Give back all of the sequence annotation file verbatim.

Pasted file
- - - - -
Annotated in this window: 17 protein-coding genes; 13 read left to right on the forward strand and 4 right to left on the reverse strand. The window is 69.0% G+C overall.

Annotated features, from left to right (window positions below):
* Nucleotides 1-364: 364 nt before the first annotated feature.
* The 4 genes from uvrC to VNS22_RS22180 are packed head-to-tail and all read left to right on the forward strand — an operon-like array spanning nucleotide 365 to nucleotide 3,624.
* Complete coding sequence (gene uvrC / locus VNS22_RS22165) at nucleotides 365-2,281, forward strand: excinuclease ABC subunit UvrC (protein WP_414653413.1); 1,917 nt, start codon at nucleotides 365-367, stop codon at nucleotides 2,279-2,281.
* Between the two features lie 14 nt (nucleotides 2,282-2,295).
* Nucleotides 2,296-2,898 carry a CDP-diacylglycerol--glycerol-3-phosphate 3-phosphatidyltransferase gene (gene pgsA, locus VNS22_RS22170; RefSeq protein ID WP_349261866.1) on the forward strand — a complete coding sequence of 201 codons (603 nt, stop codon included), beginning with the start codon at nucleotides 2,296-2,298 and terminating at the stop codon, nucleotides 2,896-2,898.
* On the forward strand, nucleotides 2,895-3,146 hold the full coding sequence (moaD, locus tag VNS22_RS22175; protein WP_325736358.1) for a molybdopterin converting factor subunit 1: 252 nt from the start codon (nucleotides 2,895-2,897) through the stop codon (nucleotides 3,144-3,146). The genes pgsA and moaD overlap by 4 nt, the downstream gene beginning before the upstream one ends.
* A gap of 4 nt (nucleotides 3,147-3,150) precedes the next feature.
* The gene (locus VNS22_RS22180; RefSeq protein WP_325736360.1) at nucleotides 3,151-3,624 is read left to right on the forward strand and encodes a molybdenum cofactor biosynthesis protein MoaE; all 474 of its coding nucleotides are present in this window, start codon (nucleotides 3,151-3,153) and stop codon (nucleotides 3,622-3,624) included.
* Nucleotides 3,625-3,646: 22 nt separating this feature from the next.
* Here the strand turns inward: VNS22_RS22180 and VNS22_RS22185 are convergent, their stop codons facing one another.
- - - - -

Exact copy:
Annotated in this window: 17 protein-coding genes; 13 read left to right on the forward strand and 4 right to left on the reverse strand. The window is 69.0% G+C overall.

Annotated features, from left to right (window positions below):
* Nucleotides 1-364: 364 nt before the first annotated feature.
* The 4 genes from uvrC to VNS22_RS22180 are packed head-to-tail and all read left to right on the forward strand — an operon-like array spanning nucleotide 365 to nucleotide 3,624.
* Complete coding sequence (gene uvrC / locus VNS22_RS22165) at nucleotides 365-2,281, forward strand: excinuclease ABC subunit UvrC (protein WP_414653413.1); 1,917 nt, start codon at nucleotides 365-367, stop codon at nucleotides 2,279-2,281.
* Between the two features lie 14 nt (nucleotides 2,282-2,295).
* Nucleotides 2,296-2,898 carry a CDP-diacylglycerol--glycerol-3-phosphate 3-phosphatidyltransferase gene (gene pgsA, locus VNS22_RS22170; RefSeq protein ID WP_349261866.1) on the forward strand — a complete coding sequence of 201 codons (603 nt, stop codon included), beginning with the start codon at nucleotides 2,296-2,298 and terminating at the stop codon, nucleotides 2,896-2,898.
* On the forward strand, nucleotides 2,895-3,146 hold the full coding sequence (moaD, locus tag VNS22_RS22175; protein WP_325736358.1) for a molybdopterin converting factor subunit 1: 252 nt from the start codon (nucleotides 2,895-2,897) through the stop codon (nucleotides 3,144-3,146). The genes pgsA and moaD overlap by 4 nt, the downstream gene beginning before the upstream one ends.
* A gap of 4 nt (nucleotides 3,147-3,150) precedes the next feature.
* The gene (locus VNS22_RS22180; RefSeq protein WP_325736360.1) at nucleotides 3,151-3,624 is read left to right on the forward strand and encodes a molybdenum cofactor biosynthesis protein MoaE; all 474 of its coding nucleotides are present in this window, start codon (nucleotides 3,151-3,153) and stop codon (nucleotides 3,622-3,624) included.
* Nucleotides 3,625-3,646: 22 nt separating this feature from the next.
* Here the strand turns inward: VNS22_RS22180 and VNS22_RS22185 are convergent, their stop codons facing one another.